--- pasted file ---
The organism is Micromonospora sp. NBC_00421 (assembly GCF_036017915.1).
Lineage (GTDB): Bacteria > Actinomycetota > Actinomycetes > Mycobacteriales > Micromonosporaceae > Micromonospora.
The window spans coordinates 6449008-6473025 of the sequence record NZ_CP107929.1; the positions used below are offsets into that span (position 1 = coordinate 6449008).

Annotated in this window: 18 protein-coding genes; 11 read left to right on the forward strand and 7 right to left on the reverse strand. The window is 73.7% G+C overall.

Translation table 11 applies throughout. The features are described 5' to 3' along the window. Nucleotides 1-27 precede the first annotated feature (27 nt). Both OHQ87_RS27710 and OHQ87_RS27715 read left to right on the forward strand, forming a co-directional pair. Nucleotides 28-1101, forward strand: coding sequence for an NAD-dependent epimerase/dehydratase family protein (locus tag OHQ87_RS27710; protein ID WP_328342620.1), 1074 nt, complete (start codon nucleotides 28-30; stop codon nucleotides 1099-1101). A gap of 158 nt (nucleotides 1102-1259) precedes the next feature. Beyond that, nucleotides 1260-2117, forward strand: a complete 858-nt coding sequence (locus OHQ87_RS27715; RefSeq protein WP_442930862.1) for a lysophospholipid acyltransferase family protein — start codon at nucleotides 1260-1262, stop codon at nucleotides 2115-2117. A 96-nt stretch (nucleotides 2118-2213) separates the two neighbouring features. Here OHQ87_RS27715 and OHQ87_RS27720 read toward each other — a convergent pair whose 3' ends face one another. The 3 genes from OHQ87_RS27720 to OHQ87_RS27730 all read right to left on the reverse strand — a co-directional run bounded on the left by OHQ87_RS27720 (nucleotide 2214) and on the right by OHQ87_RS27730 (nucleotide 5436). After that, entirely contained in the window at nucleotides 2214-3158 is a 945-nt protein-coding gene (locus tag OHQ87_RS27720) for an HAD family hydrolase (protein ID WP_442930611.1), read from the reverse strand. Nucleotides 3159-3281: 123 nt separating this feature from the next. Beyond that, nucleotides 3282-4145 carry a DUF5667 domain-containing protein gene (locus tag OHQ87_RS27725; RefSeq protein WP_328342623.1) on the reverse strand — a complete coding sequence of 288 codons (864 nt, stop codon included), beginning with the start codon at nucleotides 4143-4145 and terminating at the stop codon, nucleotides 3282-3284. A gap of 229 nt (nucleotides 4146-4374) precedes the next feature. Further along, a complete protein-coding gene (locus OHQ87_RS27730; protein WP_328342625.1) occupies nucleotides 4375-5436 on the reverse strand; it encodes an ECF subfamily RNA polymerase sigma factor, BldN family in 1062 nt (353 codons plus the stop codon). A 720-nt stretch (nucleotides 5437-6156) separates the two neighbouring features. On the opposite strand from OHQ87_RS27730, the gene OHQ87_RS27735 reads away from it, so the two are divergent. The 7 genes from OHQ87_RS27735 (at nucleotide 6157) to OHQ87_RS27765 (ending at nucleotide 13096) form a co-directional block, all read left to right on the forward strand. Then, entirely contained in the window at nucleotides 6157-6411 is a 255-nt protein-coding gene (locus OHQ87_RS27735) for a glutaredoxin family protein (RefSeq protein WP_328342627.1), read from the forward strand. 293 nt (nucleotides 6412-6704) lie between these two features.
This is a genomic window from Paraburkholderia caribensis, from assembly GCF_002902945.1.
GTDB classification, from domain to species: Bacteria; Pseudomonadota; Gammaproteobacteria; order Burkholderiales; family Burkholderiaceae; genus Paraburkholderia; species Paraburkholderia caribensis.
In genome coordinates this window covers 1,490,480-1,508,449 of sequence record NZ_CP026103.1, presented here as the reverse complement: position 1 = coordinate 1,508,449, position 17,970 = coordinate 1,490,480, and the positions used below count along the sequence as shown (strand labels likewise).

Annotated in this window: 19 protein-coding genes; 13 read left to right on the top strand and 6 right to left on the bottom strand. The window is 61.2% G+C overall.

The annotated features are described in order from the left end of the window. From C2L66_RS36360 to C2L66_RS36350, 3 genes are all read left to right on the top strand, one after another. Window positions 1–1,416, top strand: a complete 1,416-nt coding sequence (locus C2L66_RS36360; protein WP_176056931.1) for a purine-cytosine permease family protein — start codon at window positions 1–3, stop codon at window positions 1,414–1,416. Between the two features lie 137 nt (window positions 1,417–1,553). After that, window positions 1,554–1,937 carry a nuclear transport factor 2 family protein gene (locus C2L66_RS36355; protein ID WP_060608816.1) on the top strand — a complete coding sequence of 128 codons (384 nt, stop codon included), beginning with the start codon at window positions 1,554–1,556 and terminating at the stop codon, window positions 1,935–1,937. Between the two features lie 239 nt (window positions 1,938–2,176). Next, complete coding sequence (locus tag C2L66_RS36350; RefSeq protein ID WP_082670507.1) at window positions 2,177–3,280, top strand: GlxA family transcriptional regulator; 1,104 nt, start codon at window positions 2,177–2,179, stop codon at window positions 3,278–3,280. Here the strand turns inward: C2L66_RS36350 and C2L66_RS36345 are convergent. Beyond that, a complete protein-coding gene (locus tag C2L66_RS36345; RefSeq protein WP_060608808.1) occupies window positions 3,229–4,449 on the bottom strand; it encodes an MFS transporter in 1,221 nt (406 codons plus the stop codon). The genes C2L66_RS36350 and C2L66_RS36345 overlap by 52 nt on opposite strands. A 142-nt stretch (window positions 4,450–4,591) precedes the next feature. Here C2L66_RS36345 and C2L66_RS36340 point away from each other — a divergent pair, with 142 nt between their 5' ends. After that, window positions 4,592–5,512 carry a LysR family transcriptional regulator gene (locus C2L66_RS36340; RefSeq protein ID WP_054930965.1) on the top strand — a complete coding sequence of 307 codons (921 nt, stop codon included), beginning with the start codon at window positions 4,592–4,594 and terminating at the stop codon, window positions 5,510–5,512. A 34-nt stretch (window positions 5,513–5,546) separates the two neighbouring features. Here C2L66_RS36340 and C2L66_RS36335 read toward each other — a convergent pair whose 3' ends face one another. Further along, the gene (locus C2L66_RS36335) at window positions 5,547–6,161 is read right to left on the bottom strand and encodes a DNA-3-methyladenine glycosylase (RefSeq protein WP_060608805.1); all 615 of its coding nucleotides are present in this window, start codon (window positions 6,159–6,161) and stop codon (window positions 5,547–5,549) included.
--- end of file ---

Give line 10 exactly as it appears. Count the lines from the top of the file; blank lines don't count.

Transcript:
The annotated features are described in order from the left end of the window. From C2L66_RS36360 to C2L66_RS36350, 3 genes are all read left to right on the top strand, one after another. Window positions 1–1,416, top strand: a complete 1,416-nt coding sequence (locus C2L66_RS36360; protein WP_176056931.1) for a purine-cytosine permease family protein — start codon at window positions 1–3, stop codon at window positions 1,414–1,416. Between the two features lie 137 nt (window positions 1,417–1,553). After that, window positions 1,554–1,937 carry a nuclear transport factor 2 family protein gene (locus C2L66_RS36355; protein ID WP_060608816.1) on the top strand — a complete coding sequence of 128 codons (384 nt, stop codon included), beginning with the start codon at window positions 1,554–1,556 and terminating at the stop codon, window positions 1,935–1,937. Between the two features lie 239 nt (window positions 1,938–2,176). Next, complete coding sequence (locus tag C2L66_RS36350; RefSeq protein ID WP_082670507.1) at window positions 2,177–3,280, top strand: GlxA family transcriptional regulator; 1,104 nt, start codon at window positions 2,177–2,179, stop codon at window positions 3,278–3,280. Here the strand turns inward: C2L66_RS36350 and C2L66_RS36345 are convergent. Beyond that, a complete protein-coding gene (locus tag C2L66_RS36345; RefSeq protein WP_060608808.1) occupies window positions 3,229–4,449 on the bottom strand; it encodes an MFS transporter in 1,221 nt (406 codons plus the stop codon). The genes C2L66_RS36350 and C2L66_RS36345 overlap by 52 nt on opposite strands. A 142-nt stretch (window positions 4,450–4,591) precedes the next feature. Here C2L66_RS36345 and C2L66_RS36340 point away from each other — a divergent pair, with 142 nt between their 5' ends. After that, window positions 4,592–5,512 carry a LysR family transcriptional regulator gene (locus C2L66_RS36340; RefSeq protein ID WP_054930965.1) on the top strand — a complete coding sequence of 307 codons (921 nt, stop codon included), beginning with the start codon at window positions 4,592–4,594 and terminating at the stop codon, window positions 5,510–5,512. A 34-nt stretch (window positions 5,513–5,546) separates the two neighbouring features. Here C2L66_RS36340 and C2L66_RS36335 read toward each other — a convergent pair whose 3' ends face one another. Further along, the gene (locus C2L66_RS36335) at window positions 5,547–6,161 is read right to left on the bottom strand and encodes a DNA-3-methyladenine glycosylase (RefSeq protein WP_060608805.1); all 615 of its coding nucleotides are present in this window, start codon (window positions 6,159–6,161) and stop codon (window positions 5,547–5,549) included.